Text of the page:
How to Ace a Remote Interview
Making a Good Impression by Phone or Video
George, who works in London, recently applied for a position reporting to Fran in the New York office. Eager to get acquainted, Fran scheduled an initial interview via Skype® but, even though she’d heard good things from George’s present managers, her first impression of him wasn’t great.
The interview seemed doomed from the start. George had trouble connecting with Fran. He spoke so quickly that she struggled to follow what he was saying, and she couldn't get a word in without interrupting him. And, when he wasn't frowning or nervously running his hands through his hair, he seemed transfixed by his own image on the monitor.
The final straw was George's dishevelled appearance. He was wearing a wrinkled shirt, with what appeared to be a ketchup stain on the sleeve. As a result, Fran dropped him from her list of candidates and focused her attention on someone else.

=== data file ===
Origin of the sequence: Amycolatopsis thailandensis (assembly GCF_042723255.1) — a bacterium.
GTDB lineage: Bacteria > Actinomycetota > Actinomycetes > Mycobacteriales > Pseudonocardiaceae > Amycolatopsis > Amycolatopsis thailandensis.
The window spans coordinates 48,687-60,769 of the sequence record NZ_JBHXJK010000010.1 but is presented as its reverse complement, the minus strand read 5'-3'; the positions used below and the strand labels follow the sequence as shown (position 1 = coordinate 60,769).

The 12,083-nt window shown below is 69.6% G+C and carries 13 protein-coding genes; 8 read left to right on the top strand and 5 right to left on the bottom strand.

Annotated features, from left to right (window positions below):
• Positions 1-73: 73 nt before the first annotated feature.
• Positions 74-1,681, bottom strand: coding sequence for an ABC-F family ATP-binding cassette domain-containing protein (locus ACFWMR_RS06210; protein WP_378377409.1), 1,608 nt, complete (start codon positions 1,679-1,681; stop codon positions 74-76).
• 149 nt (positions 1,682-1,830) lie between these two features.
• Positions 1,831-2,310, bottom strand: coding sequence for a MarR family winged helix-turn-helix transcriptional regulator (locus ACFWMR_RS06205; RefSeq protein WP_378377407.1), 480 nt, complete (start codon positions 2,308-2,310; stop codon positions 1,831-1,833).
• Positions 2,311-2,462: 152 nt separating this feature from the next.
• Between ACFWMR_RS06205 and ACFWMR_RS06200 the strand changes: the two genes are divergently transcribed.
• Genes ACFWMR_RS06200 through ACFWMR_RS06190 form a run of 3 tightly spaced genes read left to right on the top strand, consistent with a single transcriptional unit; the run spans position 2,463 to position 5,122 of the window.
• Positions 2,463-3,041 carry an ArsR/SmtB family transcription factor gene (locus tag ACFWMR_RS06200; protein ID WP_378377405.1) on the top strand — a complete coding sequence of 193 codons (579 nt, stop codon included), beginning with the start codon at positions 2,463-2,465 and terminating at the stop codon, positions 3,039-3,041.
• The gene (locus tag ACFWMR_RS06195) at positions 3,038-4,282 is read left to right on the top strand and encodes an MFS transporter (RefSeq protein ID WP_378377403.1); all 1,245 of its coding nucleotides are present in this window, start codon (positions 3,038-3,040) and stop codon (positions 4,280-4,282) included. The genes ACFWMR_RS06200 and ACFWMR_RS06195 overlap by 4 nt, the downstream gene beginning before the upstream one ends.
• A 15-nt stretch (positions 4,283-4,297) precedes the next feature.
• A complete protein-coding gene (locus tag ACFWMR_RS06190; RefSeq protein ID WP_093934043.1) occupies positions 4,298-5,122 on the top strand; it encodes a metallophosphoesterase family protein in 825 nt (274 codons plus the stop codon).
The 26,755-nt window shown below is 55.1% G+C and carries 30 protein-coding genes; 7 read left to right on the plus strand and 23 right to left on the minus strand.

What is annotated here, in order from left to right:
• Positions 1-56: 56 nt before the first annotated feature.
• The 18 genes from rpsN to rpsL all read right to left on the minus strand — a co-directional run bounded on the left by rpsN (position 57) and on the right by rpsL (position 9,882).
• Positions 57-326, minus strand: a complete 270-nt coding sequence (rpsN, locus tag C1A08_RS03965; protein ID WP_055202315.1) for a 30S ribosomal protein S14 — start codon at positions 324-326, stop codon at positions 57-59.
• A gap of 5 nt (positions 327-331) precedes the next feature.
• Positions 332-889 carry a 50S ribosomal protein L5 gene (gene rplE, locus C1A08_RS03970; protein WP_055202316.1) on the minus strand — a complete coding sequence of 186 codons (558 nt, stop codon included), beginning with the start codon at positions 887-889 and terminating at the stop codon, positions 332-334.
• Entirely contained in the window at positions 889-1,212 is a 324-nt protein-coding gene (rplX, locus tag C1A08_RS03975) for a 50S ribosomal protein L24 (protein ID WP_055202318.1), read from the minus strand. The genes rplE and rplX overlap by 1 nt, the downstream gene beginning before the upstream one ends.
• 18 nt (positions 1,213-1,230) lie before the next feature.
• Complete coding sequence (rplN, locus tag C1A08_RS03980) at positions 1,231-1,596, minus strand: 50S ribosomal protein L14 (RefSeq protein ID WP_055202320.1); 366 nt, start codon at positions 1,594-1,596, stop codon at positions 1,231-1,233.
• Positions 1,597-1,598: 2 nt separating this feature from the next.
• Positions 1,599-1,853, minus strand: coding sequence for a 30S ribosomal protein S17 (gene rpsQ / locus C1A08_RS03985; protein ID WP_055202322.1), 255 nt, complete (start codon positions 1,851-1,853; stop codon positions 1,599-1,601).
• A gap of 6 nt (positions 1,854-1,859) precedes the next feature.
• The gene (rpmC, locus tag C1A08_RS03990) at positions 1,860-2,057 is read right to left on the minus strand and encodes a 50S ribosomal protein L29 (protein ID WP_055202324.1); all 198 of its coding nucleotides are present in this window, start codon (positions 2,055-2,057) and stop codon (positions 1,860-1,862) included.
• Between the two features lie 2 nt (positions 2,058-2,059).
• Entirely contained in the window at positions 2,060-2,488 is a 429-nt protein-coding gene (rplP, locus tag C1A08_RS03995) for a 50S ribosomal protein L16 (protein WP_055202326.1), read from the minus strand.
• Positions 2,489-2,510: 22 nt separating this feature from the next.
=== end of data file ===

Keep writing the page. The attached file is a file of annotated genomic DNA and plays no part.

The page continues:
If George had spent a bit more time preparing for his interview, he might have got through to the next stage of the selection process. But his poor remote interviewing skills spoiled his chances.
In this article, we'll explore the skills you need to excel in a remote interview, whether it's held on the telephone or over the Internet.
Why Remote Interviews Matter
As remote technology has evolved, and as business has become more global, organizations are increasingly relying on remote interviews for both recruitment and promotion. Traditionally, these took place over the phone but, nowadays, companies frequently use the video capability of Google Hangouts®, FaceTime®, and VoIP technology such as Skype to establish a more personal connection with interviewees....